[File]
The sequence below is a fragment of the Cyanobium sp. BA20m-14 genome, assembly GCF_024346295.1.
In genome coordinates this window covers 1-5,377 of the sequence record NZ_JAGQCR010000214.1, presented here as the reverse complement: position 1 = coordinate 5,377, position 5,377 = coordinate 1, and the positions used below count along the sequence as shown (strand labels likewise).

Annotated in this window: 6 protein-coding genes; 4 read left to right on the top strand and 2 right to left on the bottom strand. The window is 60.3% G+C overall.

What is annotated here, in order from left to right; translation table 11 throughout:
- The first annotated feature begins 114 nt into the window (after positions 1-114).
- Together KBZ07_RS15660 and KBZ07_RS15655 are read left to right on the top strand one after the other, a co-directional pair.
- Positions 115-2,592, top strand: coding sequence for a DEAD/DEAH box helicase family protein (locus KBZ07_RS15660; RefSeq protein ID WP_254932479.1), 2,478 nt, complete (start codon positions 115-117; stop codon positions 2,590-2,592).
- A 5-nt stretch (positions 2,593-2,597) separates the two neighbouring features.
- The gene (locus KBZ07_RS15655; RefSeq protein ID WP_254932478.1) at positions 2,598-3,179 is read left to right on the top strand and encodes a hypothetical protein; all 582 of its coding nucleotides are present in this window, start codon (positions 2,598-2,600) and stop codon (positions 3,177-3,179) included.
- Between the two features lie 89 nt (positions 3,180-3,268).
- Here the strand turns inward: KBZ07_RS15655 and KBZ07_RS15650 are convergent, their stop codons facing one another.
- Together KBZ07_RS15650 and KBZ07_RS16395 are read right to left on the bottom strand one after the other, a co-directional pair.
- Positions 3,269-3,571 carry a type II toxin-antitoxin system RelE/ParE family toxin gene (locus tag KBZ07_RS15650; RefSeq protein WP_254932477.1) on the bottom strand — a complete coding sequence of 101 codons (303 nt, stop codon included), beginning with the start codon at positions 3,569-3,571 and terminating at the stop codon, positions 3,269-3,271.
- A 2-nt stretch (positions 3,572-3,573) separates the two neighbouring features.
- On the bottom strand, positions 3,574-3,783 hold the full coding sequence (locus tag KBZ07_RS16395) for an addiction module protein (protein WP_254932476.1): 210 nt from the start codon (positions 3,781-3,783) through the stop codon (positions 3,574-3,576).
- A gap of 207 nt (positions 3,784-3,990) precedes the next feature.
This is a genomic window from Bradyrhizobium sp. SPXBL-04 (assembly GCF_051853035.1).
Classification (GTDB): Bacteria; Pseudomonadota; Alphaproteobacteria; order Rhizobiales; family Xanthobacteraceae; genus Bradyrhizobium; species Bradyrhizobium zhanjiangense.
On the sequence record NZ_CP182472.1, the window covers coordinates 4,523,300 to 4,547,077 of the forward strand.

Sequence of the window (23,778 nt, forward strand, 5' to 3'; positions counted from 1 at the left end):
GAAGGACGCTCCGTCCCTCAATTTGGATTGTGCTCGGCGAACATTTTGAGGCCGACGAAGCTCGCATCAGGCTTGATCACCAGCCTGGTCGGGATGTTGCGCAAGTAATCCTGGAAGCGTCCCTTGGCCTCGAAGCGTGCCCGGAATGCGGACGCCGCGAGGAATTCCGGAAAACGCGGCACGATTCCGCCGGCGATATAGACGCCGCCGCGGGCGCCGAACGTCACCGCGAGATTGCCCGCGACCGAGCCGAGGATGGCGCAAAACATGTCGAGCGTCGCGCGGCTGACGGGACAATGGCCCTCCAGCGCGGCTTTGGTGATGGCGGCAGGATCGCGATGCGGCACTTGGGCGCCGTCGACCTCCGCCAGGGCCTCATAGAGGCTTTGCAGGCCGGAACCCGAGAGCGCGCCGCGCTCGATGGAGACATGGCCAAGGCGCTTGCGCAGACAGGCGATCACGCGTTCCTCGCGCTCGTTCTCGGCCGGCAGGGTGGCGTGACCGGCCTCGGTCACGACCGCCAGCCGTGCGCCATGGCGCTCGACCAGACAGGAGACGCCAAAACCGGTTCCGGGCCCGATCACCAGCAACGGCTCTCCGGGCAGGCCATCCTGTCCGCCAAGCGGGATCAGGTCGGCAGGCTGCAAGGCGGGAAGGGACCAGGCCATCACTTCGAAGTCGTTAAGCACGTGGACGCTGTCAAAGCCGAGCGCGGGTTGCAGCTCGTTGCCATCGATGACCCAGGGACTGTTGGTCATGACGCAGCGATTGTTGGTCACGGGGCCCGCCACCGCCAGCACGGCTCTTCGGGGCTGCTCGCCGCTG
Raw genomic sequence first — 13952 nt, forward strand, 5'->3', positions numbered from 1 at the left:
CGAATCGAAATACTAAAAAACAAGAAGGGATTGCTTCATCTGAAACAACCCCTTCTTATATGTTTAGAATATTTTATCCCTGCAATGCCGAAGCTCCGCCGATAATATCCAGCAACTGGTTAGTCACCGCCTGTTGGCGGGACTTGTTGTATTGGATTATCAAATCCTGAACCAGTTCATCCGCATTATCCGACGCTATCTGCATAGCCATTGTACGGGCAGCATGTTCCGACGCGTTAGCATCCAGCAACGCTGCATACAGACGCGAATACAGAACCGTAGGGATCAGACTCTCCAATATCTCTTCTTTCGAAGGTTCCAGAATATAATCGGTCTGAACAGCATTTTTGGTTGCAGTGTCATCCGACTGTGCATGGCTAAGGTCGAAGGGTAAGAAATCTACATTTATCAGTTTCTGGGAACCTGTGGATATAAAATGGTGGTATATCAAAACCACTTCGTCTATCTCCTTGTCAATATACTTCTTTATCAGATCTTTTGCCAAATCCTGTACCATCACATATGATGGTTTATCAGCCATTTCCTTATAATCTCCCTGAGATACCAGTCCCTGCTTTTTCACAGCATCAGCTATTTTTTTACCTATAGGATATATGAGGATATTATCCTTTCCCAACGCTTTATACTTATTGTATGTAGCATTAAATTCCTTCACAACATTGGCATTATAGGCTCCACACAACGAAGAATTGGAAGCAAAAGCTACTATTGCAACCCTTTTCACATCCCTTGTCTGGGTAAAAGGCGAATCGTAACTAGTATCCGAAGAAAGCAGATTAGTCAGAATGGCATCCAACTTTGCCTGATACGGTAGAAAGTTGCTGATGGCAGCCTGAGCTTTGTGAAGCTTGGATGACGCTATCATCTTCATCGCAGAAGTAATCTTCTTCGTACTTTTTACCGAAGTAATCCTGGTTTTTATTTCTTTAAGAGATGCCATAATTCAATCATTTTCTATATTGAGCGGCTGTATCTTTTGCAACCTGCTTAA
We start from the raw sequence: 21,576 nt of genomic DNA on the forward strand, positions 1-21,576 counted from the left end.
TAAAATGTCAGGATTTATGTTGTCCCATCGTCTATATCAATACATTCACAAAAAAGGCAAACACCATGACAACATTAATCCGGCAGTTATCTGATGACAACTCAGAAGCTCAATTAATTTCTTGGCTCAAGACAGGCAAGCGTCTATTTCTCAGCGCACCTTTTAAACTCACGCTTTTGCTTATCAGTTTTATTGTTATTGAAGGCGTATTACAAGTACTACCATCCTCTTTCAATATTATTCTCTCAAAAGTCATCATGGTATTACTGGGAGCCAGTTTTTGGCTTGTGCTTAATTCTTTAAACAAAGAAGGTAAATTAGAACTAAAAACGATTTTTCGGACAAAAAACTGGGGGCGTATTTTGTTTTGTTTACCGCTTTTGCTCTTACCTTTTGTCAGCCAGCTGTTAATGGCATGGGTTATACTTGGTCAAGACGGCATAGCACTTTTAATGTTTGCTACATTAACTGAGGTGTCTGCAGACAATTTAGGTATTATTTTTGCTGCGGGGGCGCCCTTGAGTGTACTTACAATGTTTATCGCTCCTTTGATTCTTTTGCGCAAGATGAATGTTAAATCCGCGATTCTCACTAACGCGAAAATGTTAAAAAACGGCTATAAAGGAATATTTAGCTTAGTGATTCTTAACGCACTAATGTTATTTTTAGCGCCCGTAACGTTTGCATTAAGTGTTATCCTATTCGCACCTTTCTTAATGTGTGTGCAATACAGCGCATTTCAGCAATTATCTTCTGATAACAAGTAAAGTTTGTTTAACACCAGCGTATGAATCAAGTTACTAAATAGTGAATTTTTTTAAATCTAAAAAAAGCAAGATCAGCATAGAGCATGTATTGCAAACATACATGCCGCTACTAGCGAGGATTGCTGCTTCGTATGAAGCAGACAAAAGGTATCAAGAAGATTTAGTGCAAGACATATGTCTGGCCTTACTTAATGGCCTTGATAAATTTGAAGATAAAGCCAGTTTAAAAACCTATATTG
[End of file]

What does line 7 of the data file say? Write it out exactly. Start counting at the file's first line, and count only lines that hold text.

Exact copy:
- Positions 115-2,592, top strand: coding sequence for a DEAD/DEAH box helicase family protein (locus KBZ07_RS15660; RefSeq protein ID WP_254932479.1), 2,478 nt, complete (start codon positions 115-117; stop codon positions 2,590-2,592).